Preparing vs. hoarding: How to properly prepare for a crisis

Preparing v hording
Preparing v hording



The Dallas Examiner


The Coronavirus pandemic has caused a lot of fear and panic around the world. As coronavirus cases rise in the U.S.. This has caused several people to stock up on food, water and toilet paper in abundance causing a shortage of supplies at the stores. Then, as many cities and states across the country have ordered people to shelter-in-place or stay at home, the shortages have continued for necessities.

Anyone who has been shopping lately might have noticed the empty aisles throughout several stores as supermarkets are running out of toilet paper and food – leaving many other families without these daily necessities, as well as hand sanitizer and FDA approved masks. Many stores have now put a limit on the number of items that people buy.

The question is how does one prepare for a national crisis or emergency and avoid stock piling unneccesary or too many items?

“In regards to hoarding, we need to recognize that this is a collection of items. Going to the grocery store and having to buy everything we see is in response to a panic, not hoarding,” offered Bonnie Cook, executive director of Mental Health America of Greater Dallas. “We are trying to control the situation and this is not a situation that we can control. But if we feel like we have enough toilet paper, have enough food, that is our brain’s way of saying ‘Ok, I can get through this. I can manage this because I have all this stuff.’”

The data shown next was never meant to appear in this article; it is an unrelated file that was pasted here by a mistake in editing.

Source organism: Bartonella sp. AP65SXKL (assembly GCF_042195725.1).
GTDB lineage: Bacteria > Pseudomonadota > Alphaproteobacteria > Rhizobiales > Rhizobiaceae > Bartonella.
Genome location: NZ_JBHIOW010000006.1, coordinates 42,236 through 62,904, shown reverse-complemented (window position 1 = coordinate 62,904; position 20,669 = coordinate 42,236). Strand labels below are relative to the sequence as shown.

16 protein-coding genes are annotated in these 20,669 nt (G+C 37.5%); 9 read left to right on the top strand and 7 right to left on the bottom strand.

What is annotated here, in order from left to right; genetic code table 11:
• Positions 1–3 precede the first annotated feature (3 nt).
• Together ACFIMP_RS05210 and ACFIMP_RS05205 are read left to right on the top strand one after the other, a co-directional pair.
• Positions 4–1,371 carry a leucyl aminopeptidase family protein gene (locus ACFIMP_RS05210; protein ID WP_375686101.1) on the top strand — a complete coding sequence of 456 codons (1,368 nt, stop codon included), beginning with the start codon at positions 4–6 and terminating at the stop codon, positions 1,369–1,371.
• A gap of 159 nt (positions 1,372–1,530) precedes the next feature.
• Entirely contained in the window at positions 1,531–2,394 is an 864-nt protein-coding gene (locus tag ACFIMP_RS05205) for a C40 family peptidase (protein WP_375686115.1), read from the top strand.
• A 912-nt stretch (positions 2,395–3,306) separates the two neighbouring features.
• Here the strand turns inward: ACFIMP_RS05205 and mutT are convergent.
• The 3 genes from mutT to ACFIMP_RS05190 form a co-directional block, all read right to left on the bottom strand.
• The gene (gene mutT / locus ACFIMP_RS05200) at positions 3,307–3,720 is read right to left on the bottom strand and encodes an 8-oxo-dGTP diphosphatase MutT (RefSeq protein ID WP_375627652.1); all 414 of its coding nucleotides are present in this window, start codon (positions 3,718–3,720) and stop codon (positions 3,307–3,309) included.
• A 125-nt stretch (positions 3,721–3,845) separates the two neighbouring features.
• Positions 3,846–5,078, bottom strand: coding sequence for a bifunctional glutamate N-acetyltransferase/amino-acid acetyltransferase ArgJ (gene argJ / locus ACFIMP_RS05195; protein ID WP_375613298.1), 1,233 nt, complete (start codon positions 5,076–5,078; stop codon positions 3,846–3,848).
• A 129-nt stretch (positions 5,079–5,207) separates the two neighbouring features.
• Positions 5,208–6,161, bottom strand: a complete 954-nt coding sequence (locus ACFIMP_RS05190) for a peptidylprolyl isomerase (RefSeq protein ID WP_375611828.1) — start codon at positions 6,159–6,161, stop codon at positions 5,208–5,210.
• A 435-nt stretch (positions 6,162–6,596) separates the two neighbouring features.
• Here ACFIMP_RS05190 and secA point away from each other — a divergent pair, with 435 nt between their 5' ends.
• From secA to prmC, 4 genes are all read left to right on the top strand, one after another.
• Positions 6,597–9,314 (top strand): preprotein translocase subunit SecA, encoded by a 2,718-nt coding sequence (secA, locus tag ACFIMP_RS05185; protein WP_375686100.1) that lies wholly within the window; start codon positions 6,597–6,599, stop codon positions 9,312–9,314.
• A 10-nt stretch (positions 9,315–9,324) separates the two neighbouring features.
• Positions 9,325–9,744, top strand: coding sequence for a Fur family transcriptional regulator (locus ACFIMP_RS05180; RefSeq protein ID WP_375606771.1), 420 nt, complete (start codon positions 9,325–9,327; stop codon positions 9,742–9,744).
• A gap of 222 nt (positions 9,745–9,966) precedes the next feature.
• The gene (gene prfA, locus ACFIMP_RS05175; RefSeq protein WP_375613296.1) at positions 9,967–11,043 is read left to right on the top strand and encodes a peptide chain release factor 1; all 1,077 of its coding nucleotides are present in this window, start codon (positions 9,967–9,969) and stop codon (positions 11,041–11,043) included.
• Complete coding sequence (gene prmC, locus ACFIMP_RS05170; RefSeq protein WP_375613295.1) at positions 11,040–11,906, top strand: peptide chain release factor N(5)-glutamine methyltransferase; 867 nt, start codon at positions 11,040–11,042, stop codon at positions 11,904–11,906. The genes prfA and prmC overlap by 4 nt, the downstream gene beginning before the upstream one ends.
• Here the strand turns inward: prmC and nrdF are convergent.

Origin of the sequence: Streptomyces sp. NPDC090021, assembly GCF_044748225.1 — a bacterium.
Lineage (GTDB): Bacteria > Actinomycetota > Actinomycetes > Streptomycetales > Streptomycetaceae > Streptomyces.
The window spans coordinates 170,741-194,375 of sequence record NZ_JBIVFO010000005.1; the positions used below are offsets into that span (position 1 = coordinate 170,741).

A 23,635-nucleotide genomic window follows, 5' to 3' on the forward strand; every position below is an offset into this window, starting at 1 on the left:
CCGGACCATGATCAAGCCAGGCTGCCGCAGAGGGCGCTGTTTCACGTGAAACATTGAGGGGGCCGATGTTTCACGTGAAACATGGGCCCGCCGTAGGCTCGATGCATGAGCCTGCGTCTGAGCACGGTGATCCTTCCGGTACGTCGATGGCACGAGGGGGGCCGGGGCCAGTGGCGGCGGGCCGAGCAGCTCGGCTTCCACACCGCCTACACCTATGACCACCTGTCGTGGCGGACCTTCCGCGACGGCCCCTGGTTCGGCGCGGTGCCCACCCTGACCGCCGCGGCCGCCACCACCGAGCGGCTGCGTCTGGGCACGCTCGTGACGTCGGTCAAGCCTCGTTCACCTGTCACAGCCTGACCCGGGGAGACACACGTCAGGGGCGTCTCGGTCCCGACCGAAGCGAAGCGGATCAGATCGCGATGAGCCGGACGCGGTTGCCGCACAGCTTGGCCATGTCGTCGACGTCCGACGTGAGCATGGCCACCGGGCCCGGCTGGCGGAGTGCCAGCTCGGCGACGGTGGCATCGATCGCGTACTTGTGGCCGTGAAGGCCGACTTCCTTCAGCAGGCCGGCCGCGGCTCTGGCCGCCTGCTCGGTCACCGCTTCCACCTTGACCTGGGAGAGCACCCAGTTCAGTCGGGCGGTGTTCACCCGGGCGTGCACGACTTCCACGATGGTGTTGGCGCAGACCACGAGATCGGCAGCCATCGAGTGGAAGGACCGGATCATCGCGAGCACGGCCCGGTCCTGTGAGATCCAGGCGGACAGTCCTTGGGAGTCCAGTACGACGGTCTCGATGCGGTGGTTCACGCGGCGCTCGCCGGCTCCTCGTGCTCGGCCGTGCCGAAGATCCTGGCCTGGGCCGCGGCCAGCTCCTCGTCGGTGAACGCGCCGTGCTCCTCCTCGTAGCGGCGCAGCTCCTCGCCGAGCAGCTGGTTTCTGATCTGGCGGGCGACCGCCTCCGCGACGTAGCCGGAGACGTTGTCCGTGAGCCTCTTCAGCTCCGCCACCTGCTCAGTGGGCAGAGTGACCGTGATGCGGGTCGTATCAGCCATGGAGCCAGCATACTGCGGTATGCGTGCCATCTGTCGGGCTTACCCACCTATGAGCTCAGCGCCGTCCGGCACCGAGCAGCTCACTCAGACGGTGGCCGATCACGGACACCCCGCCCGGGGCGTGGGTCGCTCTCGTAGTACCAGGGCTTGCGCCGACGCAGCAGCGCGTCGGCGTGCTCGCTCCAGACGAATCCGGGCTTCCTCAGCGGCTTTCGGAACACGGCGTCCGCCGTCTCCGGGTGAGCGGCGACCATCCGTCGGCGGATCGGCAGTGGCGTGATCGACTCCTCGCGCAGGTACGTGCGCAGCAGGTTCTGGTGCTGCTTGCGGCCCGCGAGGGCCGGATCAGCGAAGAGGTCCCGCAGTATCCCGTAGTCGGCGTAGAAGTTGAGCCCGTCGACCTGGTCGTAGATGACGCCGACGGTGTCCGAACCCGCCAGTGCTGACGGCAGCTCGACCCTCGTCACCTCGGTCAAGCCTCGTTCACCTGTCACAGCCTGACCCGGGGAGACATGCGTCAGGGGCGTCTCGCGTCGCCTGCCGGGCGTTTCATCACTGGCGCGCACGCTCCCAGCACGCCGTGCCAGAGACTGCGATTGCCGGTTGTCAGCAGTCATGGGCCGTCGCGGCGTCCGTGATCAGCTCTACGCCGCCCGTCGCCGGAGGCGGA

Collecting too many items at one time can cause a financial burden, especially for households who have lost income due to the need of the shelter-in-place order. It may also take up needed space in a house that may suddenly seem crowded if everyone in the family is home all day.

Krystal Smith, regional communications and marketing director for the American Red Cross North Texas Region, offered pointers on how to prepare for any kind of disaster or emergency situation.

“Make sure you have an emergency kit,” Smith said. “This is going to be something that you want both for a vehicle as well as in your home, so that you are prepared no matter what emergency arrives.

Next, she advised making a plan.

“You want to make a plan so you know what your community resources are; how your family will meet up, receive communication, and you also want to stay informed both to weather situations, to local authorities,” she said, adding that people should stay informed about the situation and environment around them.

Smith recommended the following items in times of a national emergency such as the public health crisis that COVID-19 has created.

“At home, you should try to keep a two-week supply of essential items; for example, a gallon of water per person per day is what you want to have in your household, same with food and flashlights and any medications that anyone must need.” Smith said. “This is going to help when there are severe weather alerts, because you already have essentials in your home. But you also want to have three days supply in a vehicle of similar items to make sure you can survive off those items that you have. And prepare in advance whenever the need arises.”

“When you go to make your plans for any type of emergency situation, you want to see what kinds of situations you are planning for.”

In general, Smith said, making a plan and sticking to a list would help families meet their immediate needs, which could help alleviate stock piling.

When making a list, Cook suggested taking inventory of the family’s daily needs.